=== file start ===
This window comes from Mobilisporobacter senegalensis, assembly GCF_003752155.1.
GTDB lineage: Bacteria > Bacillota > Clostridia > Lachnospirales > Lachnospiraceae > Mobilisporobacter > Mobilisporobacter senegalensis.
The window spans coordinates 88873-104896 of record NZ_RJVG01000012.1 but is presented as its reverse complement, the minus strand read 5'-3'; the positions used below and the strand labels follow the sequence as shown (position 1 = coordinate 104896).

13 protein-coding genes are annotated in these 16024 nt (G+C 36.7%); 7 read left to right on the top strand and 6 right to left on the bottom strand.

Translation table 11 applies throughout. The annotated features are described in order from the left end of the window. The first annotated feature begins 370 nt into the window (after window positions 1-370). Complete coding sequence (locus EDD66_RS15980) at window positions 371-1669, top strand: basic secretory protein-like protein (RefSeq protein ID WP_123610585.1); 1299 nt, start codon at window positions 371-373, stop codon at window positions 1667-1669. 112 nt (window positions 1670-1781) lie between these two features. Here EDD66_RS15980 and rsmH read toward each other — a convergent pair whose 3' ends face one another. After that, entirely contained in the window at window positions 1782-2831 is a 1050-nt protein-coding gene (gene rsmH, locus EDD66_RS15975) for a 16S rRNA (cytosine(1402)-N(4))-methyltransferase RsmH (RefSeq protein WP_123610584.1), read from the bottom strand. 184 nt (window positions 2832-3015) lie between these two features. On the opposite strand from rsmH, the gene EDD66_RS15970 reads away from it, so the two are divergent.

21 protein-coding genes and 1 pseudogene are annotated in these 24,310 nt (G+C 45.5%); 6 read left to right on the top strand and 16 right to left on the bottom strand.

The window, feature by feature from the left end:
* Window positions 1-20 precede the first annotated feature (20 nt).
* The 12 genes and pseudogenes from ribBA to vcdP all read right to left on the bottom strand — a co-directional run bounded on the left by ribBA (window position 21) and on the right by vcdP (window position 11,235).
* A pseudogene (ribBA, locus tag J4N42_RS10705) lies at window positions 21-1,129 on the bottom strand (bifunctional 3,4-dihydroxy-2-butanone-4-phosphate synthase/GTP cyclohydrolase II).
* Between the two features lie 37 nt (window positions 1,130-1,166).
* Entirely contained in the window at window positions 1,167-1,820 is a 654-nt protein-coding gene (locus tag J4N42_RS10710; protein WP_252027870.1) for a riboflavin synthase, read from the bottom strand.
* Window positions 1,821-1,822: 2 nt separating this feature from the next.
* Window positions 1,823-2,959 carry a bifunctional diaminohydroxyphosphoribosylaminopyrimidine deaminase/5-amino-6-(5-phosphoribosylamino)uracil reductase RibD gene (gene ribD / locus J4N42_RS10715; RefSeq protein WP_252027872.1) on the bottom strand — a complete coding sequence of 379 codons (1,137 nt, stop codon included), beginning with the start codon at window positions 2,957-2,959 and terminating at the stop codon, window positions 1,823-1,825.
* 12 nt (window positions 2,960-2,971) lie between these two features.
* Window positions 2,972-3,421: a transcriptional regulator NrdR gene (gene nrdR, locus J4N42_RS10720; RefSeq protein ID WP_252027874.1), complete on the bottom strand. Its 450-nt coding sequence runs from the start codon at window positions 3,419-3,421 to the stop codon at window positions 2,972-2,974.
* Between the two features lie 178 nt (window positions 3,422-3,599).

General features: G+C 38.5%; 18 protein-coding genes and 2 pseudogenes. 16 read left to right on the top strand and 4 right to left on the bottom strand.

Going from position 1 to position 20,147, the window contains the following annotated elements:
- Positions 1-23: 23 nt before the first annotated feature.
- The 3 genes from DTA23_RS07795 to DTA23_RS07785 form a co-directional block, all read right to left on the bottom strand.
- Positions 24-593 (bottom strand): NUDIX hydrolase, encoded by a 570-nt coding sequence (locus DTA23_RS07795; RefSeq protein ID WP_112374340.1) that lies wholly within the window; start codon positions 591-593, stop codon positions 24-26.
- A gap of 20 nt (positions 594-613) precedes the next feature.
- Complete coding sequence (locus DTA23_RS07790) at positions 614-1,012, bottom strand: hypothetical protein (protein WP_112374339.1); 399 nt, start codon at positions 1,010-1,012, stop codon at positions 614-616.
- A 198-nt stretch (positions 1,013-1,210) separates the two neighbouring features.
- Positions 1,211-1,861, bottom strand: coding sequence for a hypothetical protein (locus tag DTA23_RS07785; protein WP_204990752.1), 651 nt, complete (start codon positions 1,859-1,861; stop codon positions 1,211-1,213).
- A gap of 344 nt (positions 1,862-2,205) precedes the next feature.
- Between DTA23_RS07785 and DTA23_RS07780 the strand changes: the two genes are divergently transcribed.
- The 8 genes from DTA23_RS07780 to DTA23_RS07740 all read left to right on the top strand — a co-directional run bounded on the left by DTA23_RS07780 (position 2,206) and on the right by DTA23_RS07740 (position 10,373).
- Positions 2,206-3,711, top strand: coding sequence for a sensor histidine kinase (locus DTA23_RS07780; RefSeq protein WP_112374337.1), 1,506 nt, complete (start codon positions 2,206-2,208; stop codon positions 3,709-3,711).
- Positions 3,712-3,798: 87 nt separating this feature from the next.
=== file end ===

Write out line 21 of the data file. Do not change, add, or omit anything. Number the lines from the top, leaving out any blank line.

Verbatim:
- The 3 genes from DTA23_RS07795 to DTA23_RS07785 form a co-directional block, all read right to left on the bottom strand.